Development of the responsiveness to child feeding cues scale

Appetite. 2013 Jun;65:210-9. doi: 10.1016/j.appet.2013.02.010. Epub 2013 Feb 16.


Parent-child feeding interactions during the first 2 years of life are thought to shape child appetite and obesity risk, but remain poorly studied. This research was designed to develop and assess the Responsiveness to Child Feeding Cues Scale (RCFCS), an observational measure of caregiver responsiveness to child feeding cues relevant to obesity. General responsiveness during feeding as well as maternal responsiveness to child hunger and fullness were rated during mid-morning feeding occasions by three trained coders using digital-recordings. Initial inter-rater reliability and criterion validity were evaluated in a sample of 144 ethnically-diverse mothers of healthy 7- to 24-month-old children. Maternal self-report of demographics and measurements of maternal/child anthropometrics were obtained. Inter-rater agreement for most variables was excellent (ICC>0.80). Mothers tended to be more responsive to child hunger than fullness cues (p<0.001). Feeding responsiveness dimensions were associated with demographics, including maternal education, maternal body mass index, child age, and aspects of child feeding, including breastfeeding duration, and self-feeding. The RCFCS is a reliable observational measure of responsive feeding for children <2 years of age that is relevant to obesity.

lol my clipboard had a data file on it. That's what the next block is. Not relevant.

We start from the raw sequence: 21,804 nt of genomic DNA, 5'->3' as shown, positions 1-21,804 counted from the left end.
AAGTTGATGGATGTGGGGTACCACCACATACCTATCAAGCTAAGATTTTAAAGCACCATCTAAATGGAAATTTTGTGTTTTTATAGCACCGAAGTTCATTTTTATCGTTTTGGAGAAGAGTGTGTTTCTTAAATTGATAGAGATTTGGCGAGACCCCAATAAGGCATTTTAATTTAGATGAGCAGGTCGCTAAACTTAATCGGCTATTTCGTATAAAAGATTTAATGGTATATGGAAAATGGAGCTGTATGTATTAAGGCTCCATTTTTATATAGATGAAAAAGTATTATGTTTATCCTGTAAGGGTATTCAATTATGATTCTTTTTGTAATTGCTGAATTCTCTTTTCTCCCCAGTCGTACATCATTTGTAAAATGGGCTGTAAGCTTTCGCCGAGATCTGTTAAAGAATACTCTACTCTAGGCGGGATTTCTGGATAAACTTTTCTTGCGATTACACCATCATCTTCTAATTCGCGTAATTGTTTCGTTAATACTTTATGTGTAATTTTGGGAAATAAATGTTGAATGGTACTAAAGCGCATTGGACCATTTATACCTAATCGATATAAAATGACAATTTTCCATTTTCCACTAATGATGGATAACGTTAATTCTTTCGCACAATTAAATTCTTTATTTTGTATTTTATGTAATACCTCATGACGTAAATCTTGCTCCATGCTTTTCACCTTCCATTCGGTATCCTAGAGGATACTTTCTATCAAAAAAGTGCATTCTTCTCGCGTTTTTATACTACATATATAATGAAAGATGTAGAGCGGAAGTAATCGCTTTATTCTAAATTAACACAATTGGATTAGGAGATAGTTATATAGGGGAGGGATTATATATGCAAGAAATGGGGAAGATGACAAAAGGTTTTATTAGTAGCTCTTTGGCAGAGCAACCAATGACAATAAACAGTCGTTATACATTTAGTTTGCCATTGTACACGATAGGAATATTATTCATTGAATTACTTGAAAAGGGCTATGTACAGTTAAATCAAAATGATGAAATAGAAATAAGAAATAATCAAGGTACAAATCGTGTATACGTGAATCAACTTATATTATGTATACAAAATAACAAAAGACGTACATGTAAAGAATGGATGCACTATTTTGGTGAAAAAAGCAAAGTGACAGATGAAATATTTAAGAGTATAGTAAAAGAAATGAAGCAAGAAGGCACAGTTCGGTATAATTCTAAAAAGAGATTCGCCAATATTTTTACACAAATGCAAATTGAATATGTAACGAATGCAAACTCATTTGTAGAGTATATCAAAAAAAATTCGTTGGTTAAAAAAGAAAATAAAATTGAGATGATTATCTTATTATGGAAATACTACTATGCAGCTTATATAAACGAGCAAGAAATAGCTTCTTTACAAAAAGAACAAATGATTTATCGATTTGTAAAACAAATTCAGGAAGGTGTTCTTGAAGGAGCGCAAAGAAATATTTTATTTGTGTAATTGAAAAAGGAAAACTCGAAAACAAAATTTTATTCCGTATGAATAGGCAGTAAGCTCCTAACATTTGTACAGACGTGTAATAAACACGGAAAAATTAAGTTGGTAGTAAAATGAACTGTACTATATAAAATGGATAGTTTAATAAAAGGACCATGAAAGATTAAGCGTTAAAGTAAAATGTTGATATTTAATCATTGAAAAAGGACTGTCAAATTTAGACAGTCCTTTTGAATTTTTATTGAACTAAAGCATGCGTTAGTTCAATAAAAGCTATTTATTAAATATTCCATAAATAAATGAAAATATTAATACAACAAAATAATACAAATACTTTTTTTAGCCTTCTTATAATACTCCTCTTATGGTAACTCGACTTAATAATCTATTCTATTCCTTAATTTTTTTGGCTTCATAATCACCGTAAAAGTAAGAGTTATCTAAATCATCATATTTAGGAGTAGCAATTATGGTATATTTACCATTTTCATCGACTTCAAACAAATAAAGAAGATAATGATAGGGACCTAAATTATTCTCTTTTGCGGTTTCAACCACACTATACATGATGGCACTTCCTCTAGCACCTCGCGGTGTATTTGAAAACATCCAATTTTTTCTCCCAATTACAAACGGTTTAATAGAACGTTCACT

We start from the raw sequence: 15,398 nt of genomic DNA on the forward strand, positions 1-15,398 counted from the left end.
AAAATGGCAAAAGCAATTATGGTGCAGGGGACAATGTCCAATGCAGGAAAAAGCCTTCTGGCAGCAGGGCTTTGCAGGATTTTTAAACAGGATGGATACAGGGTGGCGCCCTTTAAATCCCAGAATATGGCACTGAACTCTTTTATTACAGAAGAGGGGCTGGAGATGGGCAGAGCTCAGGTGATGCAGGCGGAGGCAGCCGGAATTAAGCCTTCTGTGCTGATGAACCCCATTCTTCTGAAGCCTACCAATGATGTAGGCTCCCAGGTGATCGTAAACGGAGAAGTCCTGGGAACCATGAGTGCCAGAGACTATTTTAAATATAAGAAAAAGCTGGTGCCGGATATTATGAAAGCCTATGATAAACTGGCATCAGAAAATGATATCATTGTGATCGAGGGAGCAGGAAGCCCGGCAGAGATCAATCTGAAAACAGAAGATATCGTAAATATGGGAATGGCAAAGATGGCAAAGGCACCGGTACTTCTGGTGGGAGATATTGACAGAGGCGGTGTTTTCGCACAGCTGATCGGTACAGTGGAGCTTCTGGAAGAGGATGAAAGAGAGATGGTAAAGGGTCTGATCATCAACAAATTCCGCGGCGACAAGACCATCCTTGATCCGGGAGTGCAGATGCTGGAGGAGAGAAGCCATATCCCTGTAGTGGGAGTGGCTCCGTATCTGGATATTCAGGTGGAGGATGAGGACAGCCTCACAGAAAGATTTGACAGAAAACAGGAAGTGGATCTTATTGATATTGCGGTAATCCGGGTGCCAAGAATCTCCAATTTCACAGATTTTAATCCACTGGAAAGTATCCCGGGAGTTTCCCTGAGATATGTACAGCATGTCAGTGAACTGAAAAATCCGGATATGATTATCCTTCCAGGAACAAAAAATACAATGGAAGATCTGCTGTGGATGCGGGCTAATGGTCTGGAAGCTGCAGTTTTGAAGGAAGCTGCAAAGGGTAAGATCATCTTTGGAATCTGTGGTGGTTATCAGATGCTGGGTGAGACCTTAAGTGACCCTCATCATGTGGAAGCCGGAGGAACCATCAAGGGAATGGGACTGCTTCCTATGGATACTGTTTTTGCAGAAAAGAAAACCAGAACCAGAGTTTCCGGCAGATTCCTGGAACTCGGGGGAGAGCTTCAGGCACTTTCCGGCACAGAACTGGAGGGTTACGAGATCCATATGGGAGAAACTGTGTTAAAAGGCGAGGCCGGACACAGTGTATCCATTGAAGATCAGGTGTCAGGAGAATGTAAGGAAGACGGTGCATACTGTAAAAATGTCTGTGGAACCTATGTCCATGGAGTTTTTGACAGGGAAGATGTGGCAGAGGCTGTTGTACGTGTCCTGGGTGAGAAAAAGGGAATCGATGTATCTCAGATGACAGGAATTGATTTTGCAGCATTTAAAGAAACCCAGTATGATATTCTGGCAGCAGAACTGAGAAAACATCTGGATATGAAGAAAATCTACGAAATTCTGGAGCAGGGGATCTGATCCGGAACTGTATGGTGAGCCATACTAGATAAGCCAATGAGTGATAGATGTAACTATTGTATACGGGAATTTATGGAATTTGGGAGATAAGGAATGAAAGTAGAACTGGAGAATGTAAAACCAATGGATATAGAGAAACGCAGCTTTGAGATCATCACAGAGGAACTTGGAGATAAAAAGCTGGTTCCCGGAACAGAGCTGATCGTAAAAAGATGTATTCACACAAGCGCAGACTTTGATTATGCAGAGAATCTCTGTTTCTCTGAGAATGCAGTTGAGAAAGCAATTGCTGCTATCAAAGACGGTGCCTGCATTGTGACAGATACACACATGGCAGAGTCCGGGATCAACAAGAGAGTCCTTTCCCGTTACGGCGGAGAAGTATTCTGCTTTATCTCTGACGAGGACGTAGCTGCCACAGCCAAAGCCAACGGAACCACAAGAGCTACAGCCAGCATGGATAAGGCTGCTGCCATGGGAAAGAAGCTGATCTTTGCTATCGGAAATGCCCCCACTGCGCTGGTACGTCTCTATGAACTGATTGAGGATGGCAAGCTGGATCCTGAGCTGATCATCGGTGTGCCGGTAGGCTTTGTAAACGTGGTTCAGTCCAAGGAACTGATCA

Publication types

  • Research Support, N.I.H., Extramural
  • Research Support, Non-U.S. Gov't
  • Research Support, U.S. Gov't, Non-P.H.S.
  • Validation Study

MeSH terms

  • Adult
  • Age Factors
  • Appetite
  • Body Mass Index
  • Breast Feeding
  • Child, Preschool
  • Cues*
  • Eating
  • Educational Status
  • Feeding Behavior*
  • Female
  • Humans
  • Hunger*
  • Infant
  • Maternal Behavior*
  • Mother-Child Relations*
  • Mothers*
  • Obesity / etiology
  • Observation
  • Observer Variation
  • Perception
  • Reproducibility of Results
  • Satiation*
  • Self Report